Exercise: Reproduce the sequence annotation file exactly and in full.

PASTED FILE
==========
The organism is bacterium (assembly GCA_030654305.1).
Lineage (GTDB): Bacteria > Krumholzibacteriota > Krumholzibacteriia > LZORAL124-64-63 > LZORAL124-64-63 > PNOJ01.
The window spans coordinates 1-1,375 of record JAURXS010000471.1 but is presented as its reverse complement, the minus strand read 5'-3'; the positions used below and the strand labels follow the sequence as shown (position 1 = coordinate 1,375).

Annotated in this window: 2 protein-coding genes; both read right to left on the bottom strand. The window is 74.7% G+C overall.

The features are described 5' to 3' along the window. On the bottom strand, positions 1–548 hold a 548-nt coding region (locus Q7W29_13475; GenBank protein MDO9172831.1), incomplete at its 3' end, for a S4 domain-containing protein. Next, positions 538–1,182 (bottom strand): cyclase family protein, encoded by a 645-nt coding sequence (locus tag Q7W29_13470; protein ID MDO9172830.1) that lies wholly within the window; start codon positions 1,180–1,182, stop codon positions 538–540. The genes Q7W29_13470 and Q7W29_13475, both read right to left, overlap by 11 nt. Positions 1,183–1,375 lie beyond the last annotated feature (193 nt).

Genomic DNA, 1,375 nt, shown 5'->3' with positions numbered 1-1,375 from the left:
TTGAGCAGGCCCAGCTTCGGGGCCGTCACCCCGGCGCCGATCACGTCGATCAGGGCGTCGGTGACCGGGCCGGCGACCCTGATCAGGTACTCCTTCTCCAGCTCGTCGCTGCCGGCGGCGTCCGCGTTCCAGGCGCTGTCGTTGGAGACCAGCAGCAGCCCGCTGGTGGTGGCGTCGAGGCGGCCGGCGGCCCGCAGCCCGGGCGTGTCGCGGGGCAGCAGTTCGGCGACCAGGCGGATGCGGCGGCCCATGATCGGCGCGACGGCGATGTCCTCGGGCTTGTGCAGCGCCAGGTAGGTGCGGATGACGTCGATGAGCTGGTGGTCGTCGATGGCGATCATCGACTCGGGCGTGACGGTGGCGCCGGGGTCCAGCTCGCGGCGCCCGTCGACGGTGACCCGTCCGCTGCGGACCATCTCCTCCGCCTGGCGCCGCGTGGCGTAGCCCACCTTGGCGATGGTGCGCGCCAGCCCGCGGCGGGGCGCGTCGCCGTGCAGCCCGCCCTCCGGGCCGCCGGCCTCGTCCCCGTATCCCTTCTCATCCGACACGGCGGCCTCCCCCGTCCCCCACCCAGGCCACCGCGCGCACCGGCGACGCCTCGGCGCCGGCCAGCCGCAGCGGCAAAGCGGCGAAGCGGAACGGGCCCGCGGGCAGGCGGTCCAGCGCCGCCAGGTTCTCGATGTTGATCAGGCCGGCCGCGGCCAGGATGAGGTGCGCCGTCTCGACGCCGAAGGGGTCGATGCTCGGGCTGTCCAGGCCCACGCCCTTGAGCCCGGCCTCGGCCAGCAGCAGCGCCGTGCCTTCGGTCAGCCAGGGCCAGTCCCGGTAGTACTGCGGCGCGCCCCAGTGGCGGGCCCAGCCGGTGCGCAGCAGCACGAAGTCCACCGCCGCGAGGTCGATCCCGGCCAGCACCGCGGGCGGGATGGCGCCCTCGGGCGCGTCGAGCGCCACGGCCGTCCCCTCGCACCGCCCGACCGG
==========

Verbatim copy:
The organism is bacterium (assembly GCA_030654305.1).
Lineage (GTDB): Bacteria > Krumholzibacteriota > Krumholzibacteriia > LZORAL124-64-63 > LZORAL124-64-63 > PNOJ01.
The window spans coordinates 1-1,375 of record JAURXS010000471.1 but is presented as its reverse complement, the minus strand read 5'-3'; the positions used below and the strand labels follow the sequence as shown (position 1 = coordinate 1,375).

Annotated in this window: 2 protein-coding genes; both read right to left on the bottom strand. The window is 74.7% G+C overall.

The features are described 5' to 3' along the window. On the bottom strand, positions 1–548 hold a 548-nt coding region (locus Q7W29_13475; GenBank protein MDO9172831.1), incomplete at its 3' end, for a S4 domain-containing protein. Next, positions 538–1,182 (bottom strand): cyclase family protein, encoded by a 645-nt coding sequence (locus tag Q7W29_13470; protein ID MDO9172830.1) that lies wholly within the window; start codon positions 1,180–1,182, stop codon positions 538–540. The genes Q7W29_13470 and Q7W29_13475, both read right to left, overlap by 11 nt. Positions 1,183–1,375 lie beyond the last annotated feature (193 nt).

Genomic DNA, 1,375 nt, shown 5'->3' with positions numbered 1-1,375 from the left:
TTGAGCAGGCCCAGCTTCGGGGCCGTCACCCCGGCGCCGATCACGTCGATCAGGGCGTCGGTGACCGGGCCGGCGACCCTGATCAGGTACTCCTTCTCCAGCTCGTCGCTGCCGGCGGCGTCCGCGTTCCAGGCGCTGTCGTTGGAGACCAGCAGCAGCCCGCTGGTGGTGGCGTCGAGGCGGCCGGCGGCCCGCAGCCCGGGCGTGTCGCGGGGCAGCAGTTCGGCGACCAGGCGGATGCGGCGGCCCATGATCGGCGCGACGGCGATGTCCTCGGGCTTGTGCAGCGCCAGGTAGGTGCGGATGACGTCGATGAGCTGGTGGTCGTCGATGGCGATCATCGACTCGGGCGTGACGGTGGCGCCGGGGTCCAGCTCGCGGCGCCCGTCGACGGTGACCCGTCCGCTGCGGACCATCTCCTCCGCCTGGCGCCGCGTGGCGTAGCCCACCTTGGCGATGGTGCGCGCCAGCCCGCGGCGGGGCGCGTCGCCGTGCAGCCCGCCCTCCGGGCCGCCGGCCTCGTCCCCGTATCCCTTCTCATCCGACACGGCGGCCTCCCCCGTCCCCCACCCAGGCCACCGCGCGCACCGGCGACGCCTCGGCGCCGGCCAGCCGCAGCGGCAAAGCGGCGAAGCGGAACGGGCCCGCGGGCAGGCGGTCCAGCGCCGCCAGGTTCTCGATGTTGATCAGGCCGGCCGCGGCCAGGATGAGGTGCGCCGTCTCGACGCCGAAGGGGTCGATGCTCGGGCTGTCCAGGCCCACGCCCTTGAGCCCGGCCTCGGCCAGCAGCAGCGCCGTGCCTTCGGTCAGCCAGGGCCAGTCCCGGTAGTACTGCGGCGCGCCCCAGTGGCGGGCCCAGCCGGTGCGCAGCAGCACGAAGTCCACCGCCGCGAGGTCGATCCCGGCCAGCACCGCGGGCGGGATGGCGCCCTCGGGCGCGTCGAGCGCCACGGCCGTCCCCTCGCACCGCCCGACCGG